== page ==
After this process, a dialogue with the guerrilla organisation ELN would be necessary too. It is up to the new government to send out signals define conditions as to whether and how negotiations can take place.

A new economic policy: Petro takes over a country with the highest inflation rate of the last 21 years from his unpopular predecessor. With a current debt of around 63 per cent of gross domestic product (GDP) and a budget deficit of over six per cent, the president-elect has announced that he will begin his term with a structural tax reform.

This envisages an increase in the tax burden for the richest 0.01 per cent of the population. This idea is vehemently opposed by the political right. During the election campaign, they left no stone unturned to discredit Petro, accusing him of preparing the country’s economic decline.

Commitment to women’s rights and greater equality: Petro proposes the creation of a Ministry of Equality led by Francia Márquez, which would be responsible for formulating all policies to empower women, people of all sexual orientations, the different generations, and ethnic and regional diversity in Colombia.

Under Petro, women in particular could expect to gain priority access to public higher education, credit, and the distribution and formalisation of land ownership.

Petro and Marquez are proposing an energy transition that will rule out new developments of future oil fields.

Land reform and protection of indigenous people, peasants, and Afro-Colombian women: The extremely unequal distribution of land is one of the structural causes of the armed conflict in Colombia. The internal displacement of recent decades has led to the expansion of arable land: the resulting tensions are at the root of conflicts between ethnic communities (indigenous and Afro-Colombian) and peasant women over access to this land.

All these groups have been and continue to be excluded from the development of the country. At the same time, they are among the most affected by the armed conflict’s violent dynamics.

Petro’s government will need to ensure a more equitable distribution that enables the integration of ethnic and farming communities into the production and development circuits.

Better education for more people: During the social protests last year (and already in 2019 and 2020), the demand for more public and quality education was one of the central messages of the mostly peacefully demonstrating Colombians.

Petro promises to provide them with a higher education system in which public universities and secondary schools in particular are properly funded.

More environmental protection: Under the Duque government, environmental and climate protection in Colombia was largely neglected, deforestation increased, and the first fracking pilot wells were approved. Petro and Marquez have announced fundamental change.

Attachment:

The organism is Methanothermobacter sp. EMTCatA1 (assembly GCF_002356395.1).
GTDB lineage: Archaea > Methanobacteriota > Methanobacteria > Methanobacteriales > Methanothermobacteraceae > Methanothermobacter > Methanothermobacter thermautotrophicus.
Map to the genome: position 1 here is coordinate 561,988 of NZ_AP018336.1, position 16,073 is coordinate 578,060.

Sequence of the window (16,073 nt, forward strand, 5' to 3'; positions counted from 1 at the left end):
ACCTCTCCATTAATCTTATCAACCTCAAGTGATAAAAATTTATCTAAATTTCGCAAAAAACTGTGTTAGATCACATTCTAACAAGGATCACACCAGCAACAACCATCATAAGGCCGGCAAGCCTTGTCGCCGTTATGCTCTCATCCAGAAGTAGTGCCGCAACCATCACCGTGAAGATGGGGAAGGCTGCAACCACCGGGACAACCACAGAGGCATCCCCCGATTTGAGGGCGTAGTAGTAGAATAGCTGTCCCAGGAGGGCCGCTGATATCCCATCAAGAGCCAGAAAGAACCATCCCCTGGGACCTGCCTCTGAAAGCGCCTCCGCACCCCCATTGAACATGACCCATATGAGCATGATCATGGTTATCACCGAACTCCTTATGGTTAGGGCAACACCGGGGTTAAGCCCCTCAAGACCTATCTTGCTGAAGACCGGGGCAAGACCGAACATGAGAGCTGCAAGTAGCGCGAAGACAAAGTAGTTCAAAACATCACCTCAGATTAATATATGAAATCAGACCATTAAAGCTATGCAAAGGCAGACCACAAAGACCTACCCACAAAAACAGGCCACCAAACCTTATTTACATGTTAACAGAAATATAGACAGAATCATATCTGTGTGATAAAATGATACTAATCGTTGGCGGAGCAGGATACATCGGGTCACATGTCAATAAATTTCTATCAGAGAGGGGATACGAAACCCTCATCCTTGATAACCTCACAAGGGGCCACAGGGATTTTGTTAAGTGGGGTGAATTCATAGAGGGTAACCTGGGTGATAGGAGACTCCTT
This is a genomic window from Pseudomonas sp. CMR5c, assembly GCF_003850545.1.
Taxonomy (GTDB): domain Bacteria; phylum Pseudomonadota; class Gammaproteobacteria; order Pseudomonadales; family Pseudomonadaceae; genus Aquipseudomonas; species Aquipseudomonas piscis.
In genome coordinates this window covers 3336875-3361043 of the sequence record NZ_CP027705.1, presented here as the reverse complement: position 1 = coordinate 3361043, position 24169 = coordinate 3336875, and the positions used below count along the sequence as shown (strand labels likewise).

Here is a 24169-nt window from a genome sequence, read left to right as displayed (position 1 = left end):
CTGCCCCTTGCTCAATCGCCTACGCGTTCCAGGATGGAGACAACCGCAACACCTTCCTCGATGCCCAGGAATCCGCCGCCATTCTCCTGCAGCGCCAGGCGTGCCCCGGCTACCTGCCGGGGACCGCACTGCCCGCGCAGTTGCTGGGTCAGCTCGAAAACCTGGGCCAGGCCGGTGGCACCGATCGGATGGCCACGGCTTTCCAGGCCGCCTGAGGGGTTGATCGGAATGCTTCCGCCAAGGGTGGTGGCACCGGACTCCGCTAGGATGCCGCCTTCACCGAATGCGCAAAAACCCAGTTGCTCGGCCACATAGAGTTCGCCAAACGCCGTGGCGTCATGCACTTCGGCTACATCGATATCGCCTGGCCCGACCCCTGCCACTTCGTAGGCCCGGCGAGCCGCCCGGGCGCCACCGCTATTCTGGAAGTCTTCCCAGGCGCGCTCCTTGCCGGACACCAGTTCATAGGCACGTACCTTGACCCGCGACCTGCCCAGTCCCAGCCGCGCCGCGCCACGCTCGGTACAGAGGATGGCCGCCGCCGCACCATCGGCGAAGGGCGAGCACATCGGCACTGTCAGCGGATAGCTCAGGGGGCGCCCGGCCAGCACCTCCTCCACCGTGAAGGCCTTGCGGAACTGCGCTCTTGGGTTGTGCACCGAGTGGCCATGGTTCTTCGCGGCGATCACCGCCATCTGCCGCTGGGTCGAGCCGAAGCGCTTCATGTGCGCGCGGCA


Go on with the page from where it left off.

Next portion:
They are focusing on a more environmentally-friendly production and service model and are proposing an energy transition that will rule out new developments of future oil fields. This process is to be accompanied by a land reform on unproductive lands – mostly resulting from illegal forest clearance.

A Colombia of social justice

Beyond these urgent reform tasks, the president and his government will also have to find answers in other important areas, such as integrated security reform, a diversified new foreign policy, a different drug policy, and on the regulation of narcotics.

At the same time, they must not disregard the necessary coalition with civil society that ultimately lifted them into office.

Gustavo Petro and Francia Márquez achieved something historic on that memorable Sunday in June 2022. The expectations for both are huge, perhaps even unrealistic. On the one hand, the winning couple must stick together and remain capable of compromise.

At the same time, both have raised many hopes and are exemplary for the new Colombia: both want a more social, a more ecological, a more secure, and a more democratic republic.

President Petro will make mistakes and he will hardly be granted the usual 100 days grace period.

The fact that the ultra-conservative and liberal power elites were voted out of office by the majority of Colombians is a political turning point for the country. The losers will hardly accept the new opposition role constructively – and as an important element of a consolidated democracy.

It is more likely that they will torpedo the new government from day one and do everything they can to make it fail.

President Petro will make mistakes and he will hardly be granted the usual 100 days grace period – neither by his hopeful supporters from civil society, nor by the more than ten million people he has failed to convince of his programme and person.

He will have to govern openly, transparently, and with a certain flexibility to be able to react appropriately to national and international challenges. He will have to change his behaviour, which is often described as arrogant and self-centred.

And he should emphasise the social team spirit that was the basis for the victory of the Pacto Histórico. That is the only way he can succeed in breathing new life into the peace process and achieve the urgently needed reforms in economic and social policy for Colombia. And he will need many allies to succeed, both at home and abroad.

German and European politicians would be well advised to pledge their support to the new president and strengthen the peace process along the way. At the same time, this would contribute to the consolidation of democratic institutions after this historic change of government.

Both remain crucial for a sustainable, peaceful development of the country, and necessary for a Colombia of social justice.

Oliver Dalichau heads the office of the Friedrich-Ebert-Stiftung in Colombia.

Source: International Politics and Society (IPS)-Journal published by the International Political Analysis Unit of the Friedrich-Ebert-Stiftung, Hiroshimastrasse 28, D-10785 Berlin

IPS UN Bureau